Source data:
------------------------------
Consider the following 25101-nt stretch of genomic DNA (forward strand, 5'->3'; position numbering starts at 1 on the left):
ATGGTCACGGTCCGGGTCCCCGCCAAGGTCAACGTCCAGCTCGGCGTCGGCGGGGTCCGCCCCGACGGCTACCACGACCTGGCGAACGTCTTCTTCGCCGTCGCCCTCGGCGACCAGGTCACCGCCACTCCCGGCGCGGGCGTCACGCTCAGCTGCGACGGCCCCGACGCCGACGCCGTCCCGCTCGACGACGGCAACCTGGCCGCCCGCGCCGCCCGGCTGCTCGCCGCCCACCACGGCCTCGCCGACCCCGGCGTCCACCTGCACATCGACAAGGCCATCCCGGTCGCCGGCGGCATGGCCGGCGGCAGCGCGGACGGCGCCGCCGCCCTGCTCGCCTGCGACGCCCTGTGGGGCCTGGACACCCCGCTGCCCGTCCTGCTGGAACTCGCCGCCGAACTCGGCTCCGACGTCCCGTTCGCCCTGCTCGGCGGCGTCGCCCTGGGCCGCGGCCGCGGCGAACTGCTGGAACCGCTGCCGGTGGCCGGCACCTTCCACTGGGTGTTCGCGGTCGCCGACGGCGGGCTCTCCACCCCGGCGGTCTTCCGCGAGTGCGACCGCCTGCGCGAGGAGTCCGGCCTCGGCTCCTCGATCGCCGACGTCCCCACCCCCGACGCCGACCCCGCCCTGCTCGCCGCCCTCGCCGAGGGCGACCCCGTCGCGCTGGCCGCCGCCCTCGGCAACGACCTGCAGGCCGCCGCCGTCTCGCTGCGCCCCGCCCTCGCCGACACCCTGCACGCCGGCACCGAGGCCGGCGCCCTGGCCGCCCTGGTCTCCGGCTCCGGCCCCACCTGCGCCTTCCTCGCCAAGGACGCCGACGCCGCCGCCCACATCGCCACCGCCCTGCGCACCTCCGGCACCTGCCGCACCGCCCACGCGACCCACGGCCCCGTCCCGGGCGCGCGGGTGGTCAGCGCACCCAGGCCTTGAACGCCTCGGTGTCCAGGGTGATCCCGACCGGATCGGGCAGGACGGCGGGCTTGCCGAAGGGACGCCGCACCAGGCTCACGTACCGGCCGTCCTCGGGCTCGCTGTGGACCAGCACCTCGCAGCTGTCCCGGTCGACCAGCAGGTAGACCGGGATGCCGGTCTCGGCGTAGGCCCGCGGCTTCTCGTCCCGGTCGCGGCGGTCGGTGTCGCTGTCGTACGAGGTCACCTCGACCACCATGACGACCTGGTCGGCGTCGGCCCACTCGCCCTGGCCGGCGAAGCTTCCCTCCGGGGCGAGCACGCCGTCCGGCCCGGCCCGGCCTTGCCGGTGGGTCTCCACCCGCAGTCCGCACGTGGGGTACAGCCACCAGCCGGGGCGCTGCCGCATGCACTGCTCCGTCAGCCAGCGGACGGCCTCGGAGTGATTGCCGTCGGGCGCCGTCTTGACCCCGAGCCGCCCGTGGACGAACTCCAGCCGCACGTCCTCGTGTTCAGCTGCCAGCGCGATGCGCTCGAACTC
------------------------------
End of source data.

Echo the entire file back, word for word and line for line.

Consider the following 25101-nt stretch of genomic DNA (forward strand, 5'->3'; position numbering starts at 1 on the left):
ATGGTCACGGTCCGGGTCCCCGCCAAGGTCAACGTCCAGCTCGGCGTCGGCGGGGTCCGCCCCGACGGCTACCACGACCTGGCGAACGTCTTCTTCGCCGTCGCCCTCGGCGACCAGGTCACCGCCACTCCCGGCGCGGGCGTCACGCTCAGCTGCGACGGCCCCGACGCCGACGCCGTCCCGCTCGACGACGGCAACCTGGCCGCCCGCGCCGCCCGGCTGCTCGCCGCCCACCACGGCCTCGCCGACCCCGGCGTCCACCTGCACATCGACAAGGCCATCCCGGTCGCCGGCGGCATGGCCGGCGGCAGCGCGGACGGCGCCGCCGCCCTGCTCGCCTGCGACGCCCTGTGGGGCCTGGACACCCCGCTGCCCGTCCTGCTGGAACTCGCCGCCGAACTCGGCTCCGACGTCCCGTTCGCCCTGCTCGGCGGCGTCGCCCTGGGCCGCGGCCGCGGCGAACTGCTGGAACCGCTGCCGGTGGCCGGCACCTTCCACTGGGTGTTCGCGGTCGCCGACGGCGGGCTCTCCACCCCGGCGGTCTTCCGCGAGTGCGACCGCCTGCGCGAGGAGTCCGGCCTCGGCTCCTCGATCGCCGACGTCCCCACCCCCGACGCCGACCCCGCCCTGCTCGCCGCCCTCGCCGAGGGCGACCCCGTCGCGCTGGCCGCCGCCCTCGGCAACGACCTGCAGGCCGCCGCCGTCTCGCTGCGCCCCGCCCTCGCCGACACCCTGCACGCCGGCACCGAGGCCGGCGCCCTGGCCGCCCTGGTCTCCGGCTCCGGCCCCACCTGCGCCTTCCTCGCCAAGGACGCCGACGCCGCCGCCCACATCGCCACCGCCCTGCGCACCTCCGGCACCTGCCGCACCGCCCACGCGACCCACGGCCCCGTCCCGGGCGCGCGGGTGGTCAGCGCACCCAGGCCTTGAACGCCTCGGTGTCCAGGGTGATCCCGACCGGATCGGGCAGGACGGCGGGCTTGCCGAAGGGACGCCGCACCAGGCTCACGTACCGGCCGTCCTCGGGCTCGCTGTGGACCAGCACCTCGCAGCTGTCCCGGTCGACCAGCAGGTAGACCGGGATGCCGGTCTCGGCGTAGGCCCGCGGCTTCTCGTCCCGGTCGCGGCGGTCGGTGTCGCTGTCGTACGAGGTCACCTCGACCACCATGACGACCTGGTCGGCGTCGGCCCACTCGCCCTGGCCGGCGAAGCTTCCCTCCGGGGCGAGCACGCCGTCCGGCCCGGCCCGGCCTTGCCGGTGGGTCTCCACCCGCAGTCCGCACGTGGGGTACAGCCACCAGCCGGGGCGCTGCCGCATGCACTGCTCCGTCAGCCAGCGGACGGCCTCGGAGTGATTGCCGTCGGGCGCCGTCTTGACCCCGAGCCGCCCGTGGACGAACTCCAGCCGCACGTCCTCGTGTTCAGCTGCCAGCGCGATGCGCTCGAACTC